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Good Tuberculosis Men": The Army Medical Department's Struggle With Tuberculosis

Carol R. Byerly

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ISBN 10: 0160921988 / ISBN 13: 9780160921988
Published by Borden Institute/Office of the Surgeon General, Washington, DC, 2014
New Condition: New Hardcover
From Books by White (Winfield, KS, U.S.A.)

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Borden Institute/Office of the Surgeon General, Washington, DC. 2014. Hardcover. First Edition. Book is tight, square, and unmarked; still in vinyl wrap. Book Condition: New. DJ: New. black boards and spine with gold lettering on spine. 389 pp. In 1917, as the United States prepared for war in Europe, Army Surgeon General William C. Gorgas recognized the threat of Mycobacterium tuberculosis to American troops. What the Army needed was some ¿good tuberculosis men.¿ Despite the efforts of the nation`s best ¿tuberculosis men,¿ the disease would become a leading cause of World War I disability discharges and veterans benefits. The fact that tuberculosis patients often experienced cycles in which they recovered their health and then fell ill again challenged government officials to judge the degree to which a person was disabled and required government care and support. This book tracks the impact of tuberculosis on the US Army from the late 1890s, when it was a ubiquitous presence in society, to the 1960s when it became a curable and controllable disease. A clean pristine copy. Bookseller Inventory # 002913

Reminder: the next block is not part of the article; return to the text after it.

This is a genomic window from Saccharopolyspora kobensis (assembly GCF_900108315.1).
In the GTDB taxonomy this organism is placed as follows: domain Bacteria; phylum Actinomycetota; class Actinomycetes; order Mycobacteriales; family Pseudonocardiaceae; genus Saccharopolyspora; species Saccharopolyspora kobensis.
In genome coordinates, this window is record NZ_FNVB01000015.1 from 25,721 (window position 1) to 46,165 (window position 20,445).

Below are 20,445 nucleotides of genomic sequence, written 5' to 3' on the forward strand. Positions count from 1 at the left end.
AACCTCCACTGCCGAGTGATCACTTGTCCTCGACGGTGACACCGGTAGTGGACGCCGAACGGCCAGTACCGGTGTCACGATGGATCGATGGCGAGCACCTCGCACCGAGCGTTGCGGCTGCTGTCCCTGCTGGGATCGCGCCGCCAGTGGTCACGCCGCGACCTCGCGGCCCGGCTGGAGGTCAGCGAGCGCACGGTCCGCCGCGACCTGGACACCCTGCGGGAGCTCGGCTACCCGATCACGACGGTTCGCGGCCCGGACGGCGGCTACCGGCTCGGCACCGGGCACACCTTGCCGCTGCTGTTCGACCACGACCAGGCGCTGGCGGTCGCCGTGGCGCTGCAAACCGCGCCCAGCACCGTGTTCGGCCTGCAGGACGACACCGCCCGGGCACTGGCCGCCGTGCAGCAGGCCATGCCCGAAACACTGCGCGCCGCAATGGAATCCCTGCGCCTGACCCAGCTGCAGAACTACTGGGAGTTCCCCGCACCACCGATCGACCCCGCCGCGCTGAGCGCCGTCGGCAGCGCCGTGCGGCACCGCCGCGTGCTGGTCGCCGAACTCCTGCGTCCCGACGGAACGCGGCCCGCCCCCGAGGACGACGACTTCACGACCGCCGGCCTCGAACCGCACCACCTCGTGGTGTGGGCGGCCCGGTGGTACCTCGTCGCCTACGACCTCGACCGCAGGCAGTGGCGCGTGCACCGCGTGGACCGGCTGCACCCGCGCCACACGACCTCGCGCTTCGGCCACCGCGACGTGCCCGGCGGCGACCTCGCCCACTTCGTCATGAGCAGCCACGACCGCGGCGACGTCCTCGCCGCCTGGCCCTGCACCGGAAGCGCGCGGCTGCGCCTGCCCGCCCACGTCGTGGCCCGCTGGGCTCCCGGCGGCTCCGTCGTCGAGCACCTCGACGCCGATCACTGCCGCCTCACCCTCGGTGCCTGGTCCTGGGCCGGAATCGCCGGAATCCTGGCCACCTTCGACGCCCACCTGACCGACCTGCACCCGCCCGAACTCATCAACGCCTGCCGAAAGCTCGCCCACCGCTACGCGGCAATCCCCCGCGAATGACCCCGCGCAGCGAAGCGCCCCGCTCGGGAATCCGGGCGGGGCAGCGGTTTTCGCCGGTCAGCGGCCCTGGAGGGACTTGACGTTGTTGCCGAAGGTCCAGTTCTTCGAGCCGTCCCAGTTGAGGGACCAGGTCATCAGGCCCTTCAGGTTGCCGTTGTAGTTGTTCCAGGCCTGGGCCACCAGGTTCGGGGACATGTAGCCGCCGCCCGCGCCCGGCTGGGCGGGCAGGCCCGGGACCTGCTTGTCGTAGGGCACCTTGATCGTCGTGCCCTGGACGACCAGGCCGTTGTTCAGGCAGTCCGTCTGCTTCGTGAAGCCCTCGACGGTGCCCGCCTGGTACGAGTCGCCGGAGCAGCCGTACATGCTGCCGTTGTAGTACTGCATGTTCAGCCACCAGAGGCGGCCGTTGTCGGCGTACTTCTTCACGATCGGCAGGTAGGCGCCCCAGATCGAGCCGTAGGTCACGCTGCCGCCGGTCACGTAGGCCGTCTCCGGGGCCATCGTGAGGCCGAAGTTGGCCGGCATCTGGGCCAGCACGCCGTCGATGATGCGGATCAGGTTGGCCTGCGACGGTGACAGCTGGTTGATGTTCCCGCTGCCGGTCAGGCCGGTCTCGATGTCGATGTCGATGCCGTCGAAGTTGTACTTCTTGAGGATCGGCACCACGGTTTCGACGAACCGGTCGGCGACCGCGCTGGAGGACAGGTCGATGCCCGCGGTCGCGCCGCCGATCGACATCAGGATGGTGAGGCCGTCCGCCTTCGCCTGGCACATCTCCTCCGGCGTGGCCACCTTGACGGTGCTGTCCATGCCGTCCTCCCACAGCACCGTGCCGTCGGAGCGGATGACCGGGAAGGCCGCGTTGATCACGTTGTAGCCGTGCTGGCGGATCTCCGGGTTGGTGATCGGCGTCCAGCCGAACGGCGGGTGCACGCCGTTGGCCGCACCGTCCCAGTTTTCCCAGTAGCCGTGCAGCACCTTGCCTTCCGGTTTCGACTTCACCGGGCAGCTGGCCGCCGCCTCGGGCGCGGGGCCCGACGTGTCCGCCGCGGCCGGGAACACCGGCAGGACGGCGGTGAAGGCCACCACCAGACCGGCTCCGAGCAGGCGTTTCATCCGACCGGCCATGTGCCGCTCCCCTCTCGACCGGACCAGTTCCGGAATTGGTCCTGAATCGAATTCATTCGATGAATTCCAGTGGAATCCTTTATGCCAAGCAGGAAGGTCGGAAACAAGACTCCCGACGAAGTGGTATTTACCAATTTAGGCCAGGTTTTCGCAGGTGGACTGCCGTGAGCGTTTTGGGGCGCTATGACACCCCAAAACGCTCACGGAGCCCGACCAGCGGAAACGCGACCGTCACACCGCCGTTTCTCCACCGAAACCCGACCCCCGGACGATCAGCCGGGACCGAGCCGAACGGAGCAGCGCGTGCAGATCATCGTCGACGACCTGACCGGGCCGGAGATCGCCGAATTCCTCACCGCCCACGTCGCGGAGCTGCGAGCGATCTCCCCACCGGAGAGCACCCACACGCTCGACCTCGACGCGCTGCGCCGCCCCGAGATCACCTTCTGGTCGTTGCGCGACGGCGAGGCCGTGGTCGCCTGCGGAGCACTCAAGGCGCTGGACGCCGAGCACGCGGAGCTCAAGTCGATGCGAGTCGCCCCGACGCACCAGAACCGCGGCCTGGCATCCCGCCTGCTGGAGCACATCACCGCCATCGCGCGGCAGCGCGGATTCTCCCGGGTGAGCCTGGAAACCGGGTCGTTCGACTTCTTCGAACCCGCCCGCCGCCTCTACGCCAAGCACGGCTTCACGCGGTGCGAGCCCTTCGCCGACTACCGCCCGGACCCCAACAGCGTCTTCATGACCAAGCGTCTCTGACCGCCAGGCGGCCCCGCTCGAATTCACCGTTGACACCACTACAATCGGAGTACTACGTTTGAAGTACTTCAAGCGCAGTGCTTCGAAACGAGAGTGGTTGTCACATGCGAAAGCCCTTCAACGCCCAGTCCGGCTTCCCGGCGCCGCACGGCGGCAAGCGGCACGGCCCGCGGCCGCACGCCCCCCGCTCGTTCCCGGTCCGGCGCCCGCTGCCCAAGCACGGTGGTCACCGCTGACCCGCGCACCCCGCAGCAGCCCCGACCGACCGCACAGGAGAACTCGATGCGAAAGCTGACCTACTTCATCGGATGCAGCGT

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Bibliographic Details

Title: Good Tuberculosis Men": The Army Medical ...

Publisher: Borden Institute/Office of the Surgeon General, Washington, DC

Publication Date: 2014

Binding: Hardcover

Book Condition:New

Dust Jacket Condition: New

Edition: 1st Edition

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Synopsis:

In 1917, as the United States prepared for war in Europe, Army Surgeon General William C. Gorgas recognized the threat of Mycobacterium tuberculosis to American troops. What the Army needed was some “good tuberculosis men.” Despite the efforts of the nations best “tuberculosis men,” the disease would become a leading cause of World War I disability discharges and veterans benefits. The fact that tuberculosis patients often experienced cycles in which they recovered their health and then fell ill again challenged government officials to judge the degree to which a person was disabled and required government care and support. This book tracks the impact of tuberculosis on the US Army from the late 1890s, when it was a ubiquitous presence in society, to the 1960s when it became a curable and controllable disease.

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